I had a great post today.
It was creative and humorous and different. It featured a glittering rhinoceros and a knock knock joke with a rabbi. It was about Hanukah. It was about all of the fantastically rad lessons Judaism has taught me over the years —about myself, my family, and the world around me —about looking beyond anything that can be measured and searching for something bigger than myself.
And you know what, I spent a lot of time on that post too. Not because it was something great but because I didn’t want anyone Christian to read it and get offended.
Twenty-four hours after I wrote that post, none of that stuff matters. Fuck it.
Who cares about religion today? And who has any business getting offended when so many are hurt and heartbroken?
We all turn to prayer and take solace in faith, but today, what would it matter? Today when we are all trying to figure out how the killing of children and mothers fits in to the greater good, what would it matter what God they worshiped? What would it take to prevent it from happening again? What would it take to comfort the grieving and restore the light that was stolen today?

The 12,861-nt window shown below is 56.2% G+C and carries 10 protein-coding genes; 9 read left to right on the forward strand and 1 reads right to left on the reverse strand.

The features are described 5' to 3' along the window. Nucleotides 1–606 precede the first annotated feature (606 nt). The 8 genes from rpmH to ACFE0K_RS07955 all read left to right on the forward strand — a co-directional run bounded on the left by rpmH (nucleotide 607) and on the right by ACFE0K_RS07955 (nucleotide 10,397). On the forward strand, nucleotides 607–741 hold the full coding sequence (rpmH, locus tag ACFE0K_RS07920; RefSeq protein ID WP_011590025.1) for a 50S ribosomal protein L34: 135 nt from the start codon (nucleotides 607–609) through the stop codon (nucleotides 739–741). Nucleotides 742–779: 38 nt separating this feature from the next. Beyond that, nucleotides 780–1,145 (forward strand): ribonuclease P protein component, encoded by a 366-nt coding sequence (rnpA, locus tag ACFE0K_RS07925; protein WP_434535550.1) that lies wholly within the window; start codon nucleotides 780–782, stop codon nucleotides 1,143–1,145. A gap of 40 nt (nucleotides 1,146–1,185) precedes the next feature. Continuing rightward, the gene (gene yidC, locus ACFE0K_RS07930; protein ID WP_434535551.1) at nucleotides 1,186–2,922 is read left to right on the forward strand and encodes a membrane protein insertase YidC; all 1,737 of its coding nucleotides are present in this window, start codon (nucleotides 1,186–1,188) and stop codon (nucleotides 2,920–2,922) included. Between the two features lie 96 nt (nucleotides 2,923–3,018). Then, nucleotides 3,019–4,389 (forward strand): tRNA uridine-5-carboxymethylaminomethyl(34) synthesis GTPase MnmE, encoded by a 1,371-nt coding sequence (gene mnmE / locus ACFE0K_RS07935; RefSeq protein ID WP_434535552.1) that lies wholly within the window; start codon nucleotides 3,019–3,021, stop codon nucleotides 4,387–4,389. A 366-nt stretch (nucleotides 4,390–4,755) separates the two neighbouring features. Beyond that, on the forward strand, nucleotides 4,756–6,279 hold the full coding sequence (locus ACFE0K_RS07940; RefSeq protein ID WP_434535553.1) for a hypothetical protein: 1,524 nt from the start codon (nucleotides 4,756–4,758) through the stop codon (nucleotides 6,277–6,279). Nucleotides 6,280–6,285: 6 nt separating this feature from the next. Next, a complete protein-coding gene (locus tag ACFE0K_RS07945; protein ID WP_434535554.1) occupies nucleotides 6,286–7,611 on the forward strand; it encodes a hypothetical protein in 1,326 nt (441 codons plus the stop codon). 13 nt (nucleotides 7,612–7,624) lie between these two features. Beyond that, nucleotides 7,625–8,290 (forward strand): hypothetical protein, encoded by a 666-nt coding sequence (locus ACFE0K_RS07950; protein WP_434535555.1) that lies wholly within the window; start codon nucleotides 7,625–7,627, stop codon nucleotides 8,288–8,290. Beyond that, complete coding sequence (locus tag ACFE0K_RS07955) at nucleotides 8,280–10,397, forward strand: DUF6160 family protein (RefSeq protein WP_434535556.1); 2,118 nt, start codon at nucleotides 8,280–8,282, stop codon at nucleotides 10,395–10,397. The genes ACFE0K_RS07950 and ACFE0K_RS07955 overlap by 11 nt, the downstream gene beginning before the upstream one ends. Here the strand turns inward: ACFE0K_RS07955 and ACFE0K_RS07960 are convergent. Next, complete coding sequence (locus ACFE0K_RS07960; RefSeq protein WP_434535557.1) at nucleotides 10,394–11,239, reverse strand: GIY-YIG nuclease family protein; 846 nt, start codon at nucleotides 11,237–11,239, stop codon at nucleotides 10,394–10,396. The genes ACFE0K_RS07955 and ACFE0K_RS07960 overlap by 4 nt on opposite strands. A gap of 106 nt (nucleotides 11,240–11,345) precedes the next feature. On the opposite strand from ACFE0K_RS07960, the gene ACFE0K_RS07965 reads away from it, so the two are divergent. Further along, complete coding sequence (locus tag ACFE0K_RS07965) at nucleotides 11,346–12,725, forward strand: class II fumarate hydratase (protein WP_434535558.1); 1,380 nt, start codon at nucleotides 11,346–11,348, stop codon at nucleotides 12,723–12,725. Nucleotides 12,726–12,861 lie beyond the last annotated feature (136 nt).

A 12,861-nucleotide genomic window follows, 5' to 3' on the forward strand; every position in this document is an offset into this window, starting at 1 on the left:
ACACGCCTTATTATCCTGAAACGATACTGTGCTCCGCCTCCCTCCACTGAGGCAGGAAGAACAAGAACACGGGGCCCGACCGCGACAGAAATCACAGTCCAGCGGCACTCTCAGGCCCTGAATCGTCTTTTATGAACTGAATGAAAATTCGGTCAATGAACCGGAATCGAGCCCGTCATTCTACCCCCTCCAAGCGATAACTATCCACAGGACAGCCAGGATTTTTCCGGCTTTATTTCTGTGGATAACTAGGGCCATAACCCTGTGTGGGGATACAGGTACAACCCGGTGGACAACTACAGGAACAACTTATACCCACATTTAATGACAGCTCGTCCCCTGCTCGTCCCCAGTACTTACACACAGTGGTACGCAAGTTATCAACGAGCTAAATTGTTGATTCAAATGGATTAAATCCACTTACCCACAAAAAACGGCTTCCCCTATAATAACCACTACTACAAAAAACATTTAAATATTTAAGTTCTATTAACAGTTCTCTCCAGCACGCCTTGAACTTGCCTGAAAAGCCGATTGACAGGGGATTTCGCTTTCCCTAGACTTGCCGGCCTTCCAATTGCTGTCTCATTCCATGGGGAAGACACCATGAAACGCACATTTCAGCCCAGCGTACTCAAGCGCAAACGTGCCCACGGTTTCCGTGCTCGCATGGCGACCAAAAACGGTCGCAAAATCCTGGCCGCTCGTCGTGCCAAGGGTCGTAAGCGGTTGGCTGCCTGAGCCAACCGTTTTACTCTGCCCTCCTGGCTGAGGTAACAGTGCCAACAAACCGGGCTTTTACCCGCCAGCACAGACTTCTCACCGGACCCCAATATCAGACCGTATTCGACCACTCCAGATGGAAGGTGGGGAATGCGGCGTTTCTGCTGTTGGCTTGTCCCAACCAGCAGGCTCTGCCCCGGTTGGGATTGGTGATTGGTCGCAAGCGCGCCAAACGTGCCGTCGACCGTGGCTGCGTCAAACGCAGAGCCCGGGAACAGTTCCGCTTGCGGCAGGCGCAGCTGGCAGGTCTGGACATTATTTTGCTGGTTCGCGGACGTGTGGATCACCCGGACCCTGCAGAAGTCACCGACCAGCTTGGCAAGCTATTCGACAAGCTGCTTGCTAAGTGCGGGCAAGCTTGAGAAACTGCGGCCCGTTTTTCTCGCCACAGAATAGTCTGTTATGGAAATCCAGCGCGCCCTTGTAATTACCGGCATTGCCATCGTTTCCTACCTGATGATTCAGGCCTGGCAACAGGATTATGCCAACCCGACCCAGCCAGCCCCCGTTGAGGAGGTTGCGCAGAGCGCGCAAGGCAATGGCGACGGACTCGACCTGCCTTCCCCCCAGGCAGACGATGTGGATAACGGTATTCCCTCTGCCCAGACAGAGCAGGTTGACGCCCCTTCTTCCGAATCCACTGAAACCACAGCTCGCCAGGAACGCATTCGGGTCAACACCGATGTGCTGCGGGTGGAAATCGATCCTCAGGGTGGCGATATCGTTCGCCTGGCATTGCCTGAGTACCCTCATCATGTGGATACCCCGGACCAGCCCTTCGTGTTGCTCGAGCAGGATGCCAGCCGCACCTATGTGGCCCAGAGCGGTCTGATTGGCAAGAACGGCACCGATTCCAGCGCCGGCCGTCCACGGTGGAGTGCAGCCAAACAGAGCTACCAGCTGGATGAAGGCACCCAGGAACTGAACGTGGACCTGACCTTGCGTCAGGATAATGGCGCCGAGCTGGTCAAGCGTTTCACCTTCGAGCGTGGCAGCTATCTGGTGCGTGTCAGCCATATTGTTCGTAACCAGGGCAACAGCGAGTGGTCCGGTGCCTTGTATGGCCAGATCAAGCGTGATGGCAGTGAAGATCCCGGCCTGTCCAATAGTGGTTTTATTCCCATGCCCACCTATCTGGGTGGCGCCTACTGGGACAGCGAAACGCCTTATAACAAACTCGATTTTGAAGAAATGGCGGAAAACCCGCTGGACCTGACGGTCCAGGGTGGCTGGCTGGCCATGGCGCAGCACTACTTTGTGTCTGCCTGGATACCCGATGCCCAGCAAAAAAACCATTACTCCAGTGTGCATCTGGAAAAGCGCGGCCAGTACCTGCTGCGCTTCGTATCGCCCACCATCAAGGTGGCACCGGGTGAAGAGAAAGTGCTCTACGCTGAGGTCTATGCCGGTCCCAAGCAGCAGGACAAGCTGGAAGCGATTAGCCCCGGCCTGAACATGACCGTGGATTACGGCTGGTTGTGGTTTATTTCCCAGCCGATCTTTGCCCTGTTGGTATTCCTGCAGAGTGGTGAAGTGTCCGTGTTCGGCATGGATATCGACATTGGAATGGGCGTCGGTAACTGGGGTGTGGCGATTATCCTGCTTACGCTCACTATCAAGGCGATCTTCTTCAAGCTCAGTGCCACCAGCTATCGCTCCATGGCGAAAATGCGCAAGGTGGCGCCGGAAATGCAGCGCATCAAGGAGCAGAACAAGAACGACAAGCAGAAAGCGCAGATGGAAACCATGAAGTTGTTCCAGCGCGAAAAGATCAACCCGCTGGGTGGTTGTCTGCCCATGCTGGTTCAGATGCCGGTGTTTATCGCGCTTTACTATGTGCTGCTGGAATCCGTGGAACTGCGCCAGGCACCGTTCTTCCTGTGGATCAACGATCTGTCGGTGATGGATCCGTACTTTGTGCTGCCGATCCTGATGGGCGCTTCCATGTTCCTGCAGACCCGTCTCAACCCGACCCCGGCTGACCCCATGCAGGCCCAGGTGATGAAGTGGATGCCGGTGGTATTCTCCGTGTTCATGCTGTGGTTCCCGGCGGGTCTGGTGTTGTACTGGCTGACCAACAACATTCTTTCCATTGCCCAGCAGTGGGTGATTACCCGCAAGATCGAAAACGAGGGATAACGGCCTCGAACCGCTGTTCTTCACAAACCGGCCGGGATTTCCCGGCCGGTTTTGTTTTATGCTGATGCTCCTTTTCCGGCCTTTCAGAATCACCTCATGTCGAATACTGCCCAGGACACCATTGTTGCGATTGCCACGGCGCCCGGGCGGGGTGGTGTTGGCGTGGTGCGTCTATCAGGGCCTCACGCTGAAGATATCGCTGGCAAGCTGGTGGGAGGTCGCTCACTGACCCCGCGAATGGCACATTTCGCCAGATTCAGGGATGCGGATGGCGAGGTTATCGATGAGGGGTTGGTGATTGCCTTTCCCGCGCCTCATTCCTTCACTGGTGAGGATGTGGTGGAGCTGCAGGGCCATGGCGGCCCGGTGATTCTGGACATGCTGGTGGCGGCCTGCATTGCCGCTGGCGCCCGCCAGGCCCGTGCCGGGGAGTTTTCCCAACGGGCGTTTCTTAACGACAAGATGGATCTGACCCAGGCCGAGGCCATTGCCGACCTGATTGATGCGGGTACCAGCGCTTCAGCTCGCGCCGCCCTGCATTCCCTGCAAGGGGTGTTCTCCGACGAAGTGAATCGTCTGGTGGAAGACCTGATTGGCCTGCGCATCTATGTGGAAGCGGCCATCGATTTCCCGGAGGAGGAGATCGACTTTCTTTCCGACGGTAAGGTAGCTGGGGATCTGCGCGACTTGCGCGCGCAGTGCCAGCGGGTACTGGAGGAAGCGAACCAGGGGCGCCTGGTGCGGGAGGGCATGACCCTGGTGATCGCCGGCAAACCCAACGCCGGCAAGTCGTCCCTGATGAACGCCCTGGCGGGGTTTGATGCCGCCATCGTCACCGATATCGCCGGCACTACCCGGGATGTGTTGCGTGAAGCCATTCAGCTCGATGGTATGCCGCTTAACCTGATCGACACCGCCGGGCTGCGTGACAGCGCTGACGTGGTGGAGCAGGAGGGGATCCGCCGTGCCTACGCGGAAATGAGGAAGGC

…I don’t know.
In Hebrew, Hanukah means dedication.
Or rededication if you ask certain people.
…I don’t know.
I do know that the first eight nights of light came out of horrific tragedy and destruction. I know that Hanukkah is a story of survival and restoration. And I also know that the most important lesson of Hanukkah is that light is not merely another creation, light is Creation’s ultimate goal.
Today, when it is dark, I will be light.
חג חנוכה שמח
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